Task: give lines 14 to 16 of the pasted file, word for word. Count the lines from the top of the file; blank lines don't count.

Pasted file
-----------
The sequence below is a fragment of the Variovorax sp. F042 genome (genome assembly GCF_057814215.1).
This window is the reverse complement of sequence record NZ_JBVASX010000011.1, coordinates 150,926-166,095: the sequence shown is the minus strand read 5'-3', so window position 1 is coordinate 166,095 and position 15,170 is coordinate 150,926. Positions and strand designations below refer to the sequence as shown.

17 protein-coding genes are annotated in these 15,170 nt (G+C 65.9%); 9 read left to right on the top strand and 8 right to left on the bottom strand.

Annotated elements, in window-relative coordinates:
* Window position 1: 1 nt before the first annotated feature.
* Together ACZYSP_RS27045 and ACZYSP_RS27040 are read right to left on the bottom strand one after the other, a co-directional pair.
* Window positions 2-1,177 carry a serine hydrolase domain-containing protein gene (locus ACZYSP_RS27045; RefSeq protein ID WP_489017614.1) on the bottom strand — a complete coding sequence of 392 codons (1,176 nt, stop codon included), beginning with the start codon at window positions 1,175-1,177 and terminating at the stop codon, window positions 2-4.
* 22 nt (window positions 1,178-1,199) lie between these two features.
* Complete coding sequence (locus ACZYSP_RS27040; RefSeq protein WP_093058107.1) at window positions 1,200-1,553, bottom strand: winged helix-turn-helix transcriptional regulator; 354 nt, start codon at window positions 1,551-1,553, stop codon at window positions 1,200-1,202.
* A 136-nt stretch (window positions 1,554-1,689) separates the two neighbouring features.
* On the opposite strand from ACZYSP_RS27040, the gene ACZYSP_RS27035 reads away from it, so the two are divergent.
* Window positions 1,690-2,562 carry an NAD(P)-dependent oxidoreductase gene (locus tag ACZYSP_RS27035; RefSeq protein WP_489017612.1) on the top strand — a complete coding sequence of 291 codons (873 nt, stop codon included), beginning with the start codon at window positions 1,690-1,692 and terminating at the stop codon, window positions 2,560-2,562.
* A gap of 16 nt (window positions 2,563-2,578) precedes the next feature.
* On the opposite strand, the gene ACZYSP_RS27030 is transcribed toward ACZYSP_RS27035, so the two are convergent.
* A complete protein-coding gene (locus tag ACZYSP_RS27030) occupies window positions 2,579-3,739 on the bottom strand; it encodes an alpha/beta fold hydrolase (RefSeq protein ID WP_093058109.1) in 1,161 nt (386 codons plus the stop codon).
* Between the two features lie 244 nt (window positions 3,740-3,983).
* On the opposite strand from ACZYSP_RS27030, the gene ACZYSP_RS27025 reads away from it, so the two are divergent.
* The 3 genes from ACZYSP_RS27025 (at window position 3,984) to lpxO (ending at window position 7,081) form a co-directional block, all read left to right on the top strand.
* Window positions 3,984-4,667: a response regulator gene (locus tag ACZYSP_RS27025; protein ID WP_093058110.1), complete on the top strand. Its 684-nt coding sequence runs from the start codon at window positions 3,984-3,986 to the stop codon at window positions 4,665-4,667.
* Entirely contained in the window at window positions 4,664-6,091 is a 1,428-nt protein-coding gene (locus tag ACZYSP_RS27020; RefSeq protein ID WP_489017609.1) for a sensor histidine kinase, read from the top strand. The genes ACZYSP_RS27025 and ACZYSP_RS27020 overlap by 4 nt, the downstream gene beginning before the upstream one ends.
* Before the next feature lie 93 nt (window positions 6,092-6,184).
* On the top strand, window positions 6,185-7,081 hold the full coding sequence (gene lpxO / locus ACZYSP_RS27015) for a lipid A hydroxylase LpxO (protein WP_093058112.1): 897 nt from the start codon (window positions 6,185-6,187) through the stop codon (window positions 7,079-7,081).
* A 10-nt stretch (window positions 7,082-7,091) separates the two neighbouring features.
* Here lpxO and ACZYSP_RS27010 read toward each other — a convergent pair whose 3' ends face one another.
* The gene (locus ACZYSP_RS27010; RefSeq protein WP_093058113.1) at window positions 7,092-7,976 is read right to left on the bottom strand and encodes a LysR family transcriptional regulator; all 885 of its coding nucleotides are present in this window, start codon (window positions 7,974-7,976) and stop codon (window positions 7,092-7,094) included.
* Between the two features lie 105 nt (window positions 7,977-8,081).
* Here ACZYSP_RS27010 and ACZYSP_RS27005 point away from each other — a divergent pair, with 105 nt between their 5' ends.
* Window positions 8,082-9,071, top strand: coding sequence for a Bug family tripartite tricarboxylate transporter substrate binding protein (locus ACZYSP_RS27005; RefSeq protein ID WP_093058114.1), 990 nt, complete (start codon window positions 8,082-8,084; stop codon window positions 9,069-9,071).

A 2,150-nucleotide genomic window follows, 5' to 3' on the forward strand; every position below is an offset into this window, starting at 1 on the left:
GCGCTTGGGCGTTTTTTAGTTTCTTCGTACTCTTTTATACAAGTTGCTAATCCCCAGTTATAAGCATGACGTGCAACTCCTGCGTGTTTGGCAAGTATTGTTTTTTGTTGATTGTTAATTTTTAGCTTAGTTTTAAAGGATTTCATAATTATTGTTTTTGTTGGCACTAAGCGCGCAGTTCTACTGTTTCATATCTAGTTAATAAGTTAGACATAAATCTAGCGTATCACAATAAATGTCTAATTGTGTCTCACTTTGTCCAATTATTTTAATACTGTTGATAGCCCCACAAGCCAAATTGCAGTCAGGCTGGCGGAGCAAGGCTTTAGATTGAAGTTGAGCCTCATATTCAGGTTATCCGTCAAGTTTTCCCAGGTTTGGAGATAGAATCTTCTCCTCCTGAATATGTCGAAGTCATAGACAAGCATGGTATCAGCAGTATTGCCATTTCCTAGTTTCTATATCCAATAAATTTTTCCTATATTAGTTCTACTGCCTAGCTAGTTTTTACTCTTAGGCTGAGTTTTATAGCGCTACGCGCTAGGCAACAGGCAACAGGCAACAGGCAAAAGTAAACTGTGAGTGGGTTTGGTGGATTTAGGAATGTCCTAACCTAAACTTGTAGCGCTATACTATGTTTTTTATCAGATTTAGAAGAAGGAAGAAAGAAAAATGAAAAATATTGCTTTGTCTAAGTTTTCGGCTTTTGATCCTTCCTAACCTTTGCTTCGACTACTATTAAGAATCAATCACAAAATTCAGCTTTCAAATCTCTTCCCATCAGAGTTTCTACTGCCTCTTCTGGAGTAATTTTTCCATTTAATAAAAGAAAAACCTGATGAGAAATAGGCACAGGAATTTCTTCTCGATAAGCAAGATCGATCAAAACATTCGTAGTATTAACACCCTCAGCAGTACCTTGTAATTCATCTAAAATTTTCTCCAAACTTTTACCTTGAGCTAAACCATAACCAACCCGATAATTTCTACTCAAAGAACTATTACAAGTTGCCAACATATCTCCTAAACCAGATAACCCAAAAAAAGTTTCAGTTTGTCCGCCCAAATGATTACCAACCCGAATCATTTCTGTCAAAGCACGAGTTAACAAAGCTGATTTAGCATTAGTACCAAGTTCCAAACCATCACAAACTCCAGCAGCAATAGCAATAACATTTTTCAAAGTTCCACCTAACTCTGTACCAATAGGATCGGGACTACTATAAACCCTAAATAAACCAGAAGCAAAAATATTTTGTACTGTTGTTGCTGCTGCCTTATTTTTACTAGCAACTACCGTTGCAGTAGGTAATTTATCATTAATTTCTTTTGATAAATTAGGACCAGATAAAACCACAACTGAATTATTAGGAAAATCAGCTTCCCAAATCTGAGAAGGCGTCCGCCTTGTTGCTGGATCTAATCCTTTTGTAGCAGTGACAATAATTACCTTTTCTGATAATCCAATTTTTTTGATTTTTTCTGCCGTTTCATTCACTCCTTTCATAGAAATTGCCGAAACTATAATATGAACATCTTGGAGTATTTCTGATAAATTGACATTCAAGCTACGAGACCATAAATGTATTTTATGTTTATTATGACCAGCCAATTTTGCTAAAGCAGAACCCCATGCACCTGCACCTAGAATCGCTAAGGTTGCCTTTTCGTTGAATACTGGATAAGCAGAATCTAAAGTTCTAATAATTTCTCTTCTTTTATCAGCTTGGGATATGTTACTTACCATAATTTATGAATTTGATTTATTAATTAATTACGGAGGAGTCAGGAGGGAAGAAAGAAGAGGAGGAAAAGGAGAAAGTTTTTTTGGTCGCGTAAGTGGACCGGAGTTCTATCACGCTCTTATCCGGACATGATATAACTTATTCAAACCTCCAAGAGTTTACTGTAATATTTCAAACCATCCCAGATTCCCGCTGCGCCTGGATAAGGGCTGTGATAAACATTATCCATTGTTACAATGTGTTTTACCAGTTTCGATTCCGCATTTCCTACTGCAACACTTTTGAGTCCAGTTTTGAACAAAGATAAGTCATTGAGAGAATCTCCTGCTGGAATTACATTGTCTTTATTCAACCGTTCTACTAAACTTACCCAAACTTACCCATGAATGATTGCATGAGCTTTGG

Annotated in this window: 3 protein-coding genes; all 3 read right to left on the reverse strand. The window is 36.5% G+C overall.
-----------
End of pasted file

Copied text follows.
* On the opposite strand, the gene ACZYSP_RS27030 is transcribed toward ACZYSP_RS27035, so the two are convergent.
* A complete protein-coding gene (locus tag ACZYSP_RS27030) occupies window positions 2,579-3,739 on the bottom strand; it encodes an alpha/beta fold hydrolase (RefSeq protein ID WP_093058109.1) in 1,161 nt (386 codons plus the stop codon).
* Between the two features lie 244 nt (window positions 3,740-3,983).